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On the final day of our recent family summer vacation, Sebastian and I visited Pipestone National Monument in southwest Minnesota. There’s a short, easy trail that surprises you. Since you’ve driven through lots of rolling cornfields to get there, you aren’t prepared for the beautiful red cliffs, the waterfall, the lovely creek. Even the views of the prairie are striking.

This is the location where Native Americans have long quarried the red stone used to make their sacred pipes. The exhibits tell these stories and include petroglyphs from the area. The visitor center also includes a large space where Native artists are working. You can watch and talk to them about their craft. One of the artists told me how he collects the dust from his work and uses it to create even more art. And what he can’t use, he returns to the Earth with a prayer of thanksgiving.

Back when Sebastian was two and we were on a family vacation to the Black Hills we purchased him a National Parks passport book. The books have information on the parks and sites and can be used to record your visits to them, by stamping your book with stamps provided at each location. Since then Sebastian has been very into the stamps and wanting to collect as many as he can. Sometimes when he might not otherwise be game to stop at such a spot, he’s at least interested in getting the stamp.

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And I’ve loved exploring National Park sites with him. This year alone we’ve been to the following: Harry Truman NHS, George Washington Carver NM, Brown vs Board of Education NHP, Fort Scott NHS, Apostle Islands National Lakeshore, Keweenaw NHP, and Pipestone. These visits have afforded us opportunities to explore nature and to discuss the history and culture of our nation and its people. Sometimes that has required difficult conversations: in Topeka at the Brown site I broke down crying while trying to explain segregation to him. While other times mostly fun: at the Carver monument he enjoyed taking pictures on the nature trail and playing in the science lab. We’ve had a few adventures too, such as encounters with snakes at Effigy Mounds and Fort Laramie (we still haven’t told Grandma that story).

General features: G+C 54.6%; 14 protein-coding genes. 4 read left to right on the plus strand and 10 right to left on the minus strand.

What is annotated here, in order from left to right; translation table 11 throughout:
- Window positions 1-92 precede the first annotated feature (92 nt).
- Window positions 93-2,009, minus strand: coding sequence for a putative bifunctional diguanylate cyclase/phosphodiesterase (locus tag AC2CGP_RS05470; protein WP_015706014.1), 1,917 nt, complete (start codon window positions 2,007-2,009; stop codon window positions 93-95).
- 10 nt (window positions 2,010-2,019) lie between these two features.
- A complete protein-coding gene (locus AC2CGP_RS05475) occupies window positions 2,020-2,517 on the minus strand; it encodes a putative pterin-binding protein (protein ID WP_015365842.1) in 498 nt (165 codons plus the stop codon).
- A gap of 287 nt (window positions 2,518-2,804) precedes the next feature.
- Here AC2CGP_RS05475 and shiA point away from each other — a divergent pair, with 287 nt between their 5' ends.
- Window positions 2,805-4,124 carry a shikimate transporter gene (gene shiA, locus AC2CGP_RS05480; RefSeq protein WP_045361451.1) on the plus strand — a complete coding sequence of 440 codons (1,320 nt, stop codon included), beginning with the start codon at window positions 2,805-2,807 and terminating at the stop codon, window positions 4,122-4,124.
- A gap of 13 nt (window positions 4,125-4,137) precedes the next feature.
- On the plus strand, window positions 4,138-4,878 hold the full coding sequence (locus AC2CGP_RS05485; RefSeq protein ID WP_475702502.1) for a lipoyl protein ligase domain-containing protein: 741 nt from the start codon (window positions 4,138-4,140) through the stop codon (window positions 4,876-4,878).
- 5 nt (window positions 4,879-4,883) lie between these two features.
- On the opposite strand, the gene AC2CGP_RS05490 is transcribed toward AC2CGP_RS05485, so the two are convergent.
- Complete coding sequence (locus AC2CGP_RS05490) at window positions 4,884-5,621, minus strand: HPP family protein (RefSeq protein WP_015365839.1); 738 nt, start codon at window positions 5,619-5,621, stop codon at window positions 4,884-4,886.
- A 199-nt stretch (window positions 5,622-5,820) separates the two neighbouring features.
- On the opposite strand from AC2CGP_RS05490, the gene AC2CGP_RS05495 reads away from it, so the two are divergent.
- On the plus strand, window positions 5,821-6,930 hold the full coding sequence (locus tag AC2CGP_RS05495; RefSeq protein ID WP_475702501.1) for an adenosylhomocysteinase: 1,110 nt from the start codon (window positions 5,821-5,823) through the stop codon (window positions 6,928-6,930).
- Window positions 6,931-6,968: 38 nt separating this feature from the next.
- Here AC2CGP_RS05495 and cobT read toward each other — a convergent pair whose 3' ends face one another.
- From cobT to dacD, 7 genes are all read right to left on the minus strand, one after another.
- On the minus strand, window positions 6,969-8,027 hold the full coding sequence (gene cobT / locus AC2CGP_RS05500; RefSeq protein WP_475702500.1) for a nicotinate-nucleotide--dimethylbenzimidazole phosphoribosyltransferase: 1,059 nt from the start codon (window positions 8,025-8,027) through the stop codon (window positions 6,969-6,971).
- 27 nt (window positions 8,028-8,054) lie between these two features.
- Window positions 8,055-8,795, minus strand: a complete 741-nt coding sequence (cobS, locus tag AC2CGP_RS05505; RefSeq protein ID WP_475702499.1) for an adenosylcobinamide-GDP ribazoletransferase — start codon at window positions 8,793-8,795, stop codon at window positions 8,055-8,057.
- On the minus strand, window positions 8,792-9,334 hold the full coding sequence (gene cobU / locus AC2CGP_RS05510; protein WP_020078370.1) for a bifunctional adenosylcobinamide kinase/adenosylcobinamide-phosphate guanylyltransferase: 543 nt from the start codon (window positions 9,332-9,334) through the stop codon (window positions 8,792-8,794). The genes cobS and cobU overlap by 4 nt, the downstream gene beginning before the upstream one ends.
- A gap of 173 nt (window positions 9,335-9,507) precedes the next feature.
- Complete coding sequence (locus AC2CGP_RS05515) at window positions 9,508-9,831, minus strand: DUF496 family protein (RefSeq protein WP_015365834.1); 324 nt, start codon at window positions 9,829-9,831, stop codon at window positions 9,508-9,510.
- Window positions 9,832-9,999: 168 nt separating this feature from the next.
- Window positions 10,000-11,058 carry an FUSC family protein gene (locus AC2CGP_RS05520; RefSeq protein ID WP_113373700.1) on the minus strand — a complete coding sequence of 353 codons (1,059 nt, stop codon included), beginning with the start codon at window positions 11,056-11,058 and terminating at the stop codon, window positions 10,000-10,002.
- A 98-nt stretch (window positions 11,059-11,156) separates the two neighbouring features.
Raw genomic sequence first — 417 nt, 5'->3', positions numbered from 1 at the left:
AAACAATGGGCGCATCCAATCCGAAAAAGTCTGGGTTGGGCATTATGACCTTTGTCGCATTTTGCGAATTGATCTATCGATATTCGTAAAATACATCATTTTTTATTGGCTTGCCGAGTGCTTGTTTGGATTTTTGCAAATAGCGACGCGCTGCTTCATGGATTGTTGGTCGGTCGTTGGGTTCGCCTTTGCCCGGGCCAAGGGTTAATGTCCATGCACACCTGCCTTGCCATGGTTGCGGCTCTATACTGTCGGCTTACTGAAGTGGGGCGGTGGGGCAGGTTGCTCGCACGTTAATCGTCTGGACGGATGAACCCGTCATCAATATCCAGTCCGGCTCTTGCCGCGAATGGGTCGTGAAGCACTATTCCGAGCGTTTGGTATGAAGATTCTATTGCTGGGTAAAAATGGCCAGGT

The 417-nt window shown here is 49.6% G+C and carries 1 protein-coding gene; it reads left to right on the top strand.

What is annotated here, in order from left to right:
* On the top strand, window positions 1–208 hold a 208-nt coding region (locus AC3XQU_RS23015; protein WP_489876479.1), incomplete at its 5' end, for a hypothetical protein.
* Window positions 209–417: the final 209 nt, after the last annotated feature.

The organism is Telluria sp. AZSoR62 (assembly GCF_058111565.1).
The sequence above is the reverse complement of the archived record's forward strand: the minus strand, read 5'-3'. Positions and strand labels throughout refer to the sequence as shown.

His first visit to a National Park Service site he wouldn’t remember because he was only five months old and was asleep at the time–the boyhood homesite of W. E. B. Dubois in Great Barrington, Massachusetts. And he’s only been to a couple of the “big parks” on our Wyoming trip last summer. Mostly it’s been the smaller sites in our region.

He has figured out that I’m generally a sucker for National Park site gift shops, though.

It’s such a treasure to have these great public sites and the civic opportunities they provide. And I’ve enjoyed these last few years learning how vital they can be in helping to raise my son.

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First Central Congregational Church